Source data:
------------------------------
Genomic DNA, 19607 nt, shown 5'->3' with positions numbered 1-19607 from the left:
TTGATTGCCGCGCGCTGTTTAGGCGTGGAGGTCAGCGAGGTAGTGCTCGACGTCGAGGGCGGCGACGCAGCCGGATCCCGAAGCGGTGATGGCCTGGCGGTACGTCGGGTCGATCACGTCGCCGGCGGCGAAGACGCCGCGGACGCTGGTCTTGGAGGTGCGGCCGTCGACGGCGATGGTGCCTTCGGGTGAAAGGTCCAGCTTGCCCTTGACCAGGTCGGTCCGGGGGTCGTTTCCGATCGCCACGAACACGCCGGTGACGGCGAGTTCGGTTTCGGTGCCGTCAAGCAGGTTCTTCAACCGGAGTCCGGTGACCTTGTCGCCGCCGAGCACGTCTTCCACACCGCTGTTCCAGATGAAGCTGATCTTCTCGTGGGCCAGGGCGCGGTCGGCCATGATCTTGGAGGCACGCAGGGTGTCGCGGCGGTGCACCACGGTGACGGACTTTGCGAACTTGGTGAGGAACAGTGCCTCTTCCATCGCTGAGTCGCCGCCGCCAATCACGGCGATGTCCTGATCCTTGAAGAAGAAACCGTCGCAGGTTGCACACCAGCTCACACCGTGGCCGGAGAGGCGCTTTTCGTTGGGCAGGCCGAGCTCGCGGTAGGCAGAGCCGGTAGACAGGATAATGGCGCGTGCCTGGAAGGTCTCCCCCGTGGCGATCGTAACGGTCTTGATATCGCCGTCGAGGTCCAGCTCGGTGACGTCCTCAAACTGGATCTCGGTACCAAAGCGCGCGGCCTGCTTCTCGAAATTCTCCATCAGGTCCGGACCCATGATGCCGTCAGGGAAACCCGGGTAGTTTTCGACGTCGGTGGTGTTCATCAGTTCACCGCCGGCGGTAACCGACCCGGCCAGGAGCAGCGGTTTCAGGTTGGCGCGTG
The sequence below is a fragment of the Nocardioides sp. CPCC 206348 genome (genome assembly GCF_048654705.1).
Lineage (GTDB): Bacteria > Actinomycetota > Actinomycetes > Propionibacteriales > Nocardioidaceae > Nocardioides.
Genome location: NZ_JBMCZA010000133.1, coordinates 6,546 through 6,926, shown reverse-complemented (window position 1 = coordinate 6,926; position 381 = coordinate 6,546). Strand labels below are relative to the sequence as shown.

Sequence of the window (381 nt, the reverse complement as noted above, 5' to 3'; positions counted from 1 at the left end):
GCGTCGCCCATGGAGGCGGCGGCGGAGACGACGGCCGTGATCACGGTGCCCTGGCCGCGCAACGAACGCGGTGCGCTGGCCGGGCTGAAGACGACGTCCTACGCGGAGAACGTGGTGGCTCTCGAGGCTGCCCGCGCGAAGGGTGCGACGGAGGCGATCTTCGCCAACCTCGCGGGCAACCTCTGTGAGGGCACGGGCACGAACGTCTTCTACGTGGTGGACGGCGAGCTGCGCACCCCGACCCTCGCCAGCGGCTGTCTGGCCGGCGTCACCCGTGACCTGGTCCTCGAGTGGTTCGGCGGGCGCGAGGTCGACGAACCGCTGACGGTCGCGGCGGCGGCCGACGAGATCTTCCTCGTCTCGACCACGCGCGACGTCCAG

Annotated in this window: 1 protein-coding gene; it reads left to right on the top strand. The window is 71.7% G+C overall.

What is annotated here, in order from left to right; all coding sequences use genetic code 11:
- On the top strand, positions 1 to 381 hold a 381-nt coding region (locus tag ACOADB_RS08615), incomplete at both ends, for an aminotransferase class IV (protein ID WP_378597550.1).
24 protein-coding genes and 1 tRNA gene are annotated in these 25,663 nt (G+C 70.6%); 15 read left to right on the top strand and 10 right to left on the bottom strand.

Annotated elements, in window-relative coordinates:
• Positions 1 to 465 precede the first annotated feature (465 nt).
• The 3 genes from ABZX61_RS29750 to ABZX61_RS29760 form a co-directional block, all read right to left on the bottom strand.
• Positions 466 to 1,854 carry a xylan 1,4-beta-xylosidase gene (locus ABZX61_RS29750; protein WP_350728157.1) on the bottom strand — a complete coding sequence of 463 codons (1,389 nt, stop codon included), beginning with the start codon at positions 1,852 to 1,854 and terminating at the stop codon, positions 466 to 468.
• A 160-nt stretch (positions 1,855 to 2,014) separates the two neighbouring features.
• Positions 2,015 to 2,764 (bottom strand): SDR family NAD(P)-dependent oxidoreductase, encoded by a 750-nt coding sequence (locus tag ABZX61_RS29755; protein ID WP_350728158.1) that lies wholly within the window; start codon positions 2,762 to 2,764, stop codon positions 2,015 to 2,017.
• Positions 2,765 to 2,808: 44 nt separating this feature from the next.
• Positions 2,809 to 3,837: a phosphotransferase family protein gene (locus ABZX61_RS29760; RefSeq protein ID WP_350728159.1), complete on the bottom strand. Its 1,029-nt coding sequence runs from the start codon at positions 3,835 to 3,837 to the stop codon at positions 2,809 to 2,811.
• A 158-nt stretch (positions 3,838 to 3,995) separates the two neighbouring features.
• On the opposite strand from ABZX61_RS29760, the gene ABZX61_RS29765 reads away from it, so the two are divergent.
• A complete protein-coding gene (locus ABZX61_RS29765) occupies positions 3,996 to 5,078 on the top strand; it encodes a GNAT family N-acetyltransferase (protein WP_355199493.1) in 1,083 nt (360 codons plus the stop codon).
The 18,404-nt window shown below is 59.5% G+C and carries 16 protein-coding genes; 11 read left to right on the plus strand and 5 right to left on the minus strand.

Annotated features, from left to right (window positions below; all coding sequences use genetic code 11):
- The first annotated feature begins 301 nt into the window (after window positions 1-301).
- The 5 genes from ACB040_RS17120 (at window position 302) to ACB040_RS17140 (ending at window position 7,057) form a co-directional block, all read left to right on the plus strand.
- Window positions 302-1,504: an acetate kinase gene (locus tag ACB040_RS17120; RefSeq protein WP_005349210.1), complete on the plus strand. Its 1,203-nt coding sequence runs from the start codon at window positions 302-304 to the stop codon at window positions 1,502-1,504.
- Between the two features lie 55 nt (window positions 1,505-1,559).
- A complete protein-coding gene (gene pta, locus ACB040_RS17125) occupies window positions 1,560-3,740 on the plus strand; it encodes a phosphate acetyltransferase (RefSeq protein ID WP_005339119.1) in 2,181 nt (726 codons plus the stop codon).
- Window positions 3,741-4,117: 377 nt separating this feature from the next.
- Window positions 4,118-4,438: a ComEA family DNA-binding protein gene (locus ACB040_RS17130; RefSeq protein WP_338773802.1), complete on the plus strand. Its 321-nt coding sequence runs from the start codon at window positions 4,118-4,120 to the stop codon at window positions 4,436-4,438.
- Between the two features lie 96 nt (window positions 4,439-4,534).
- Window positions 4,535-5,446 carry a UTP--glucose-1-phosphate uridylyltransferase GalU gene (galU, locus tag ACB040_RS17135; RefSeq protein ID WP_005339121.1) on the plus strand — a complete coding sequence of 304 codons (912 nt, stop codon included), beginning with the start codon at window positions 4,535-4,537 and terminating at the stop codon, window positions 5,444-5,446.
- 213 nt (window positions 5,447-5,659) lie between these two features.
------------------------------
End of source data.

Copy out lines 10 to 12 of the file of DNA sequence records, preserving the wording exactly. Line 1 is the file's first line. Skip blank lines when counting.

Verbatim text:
- On the top strand, positions 1 to 381 hold a 381-nt coding region (locus tag ACOADB_RS08615), incomplete at both ends, for an aminotransferase class IV (protein ID WP_378597550.1).
24 protein-coding genes and 1 tRNA gene are annotated in these 25,663 nt (G+C 70.6%); 15 read left to right on the top strand and 10 right to left on the bottom strand.

Annotated elements, in window-relative coordinates: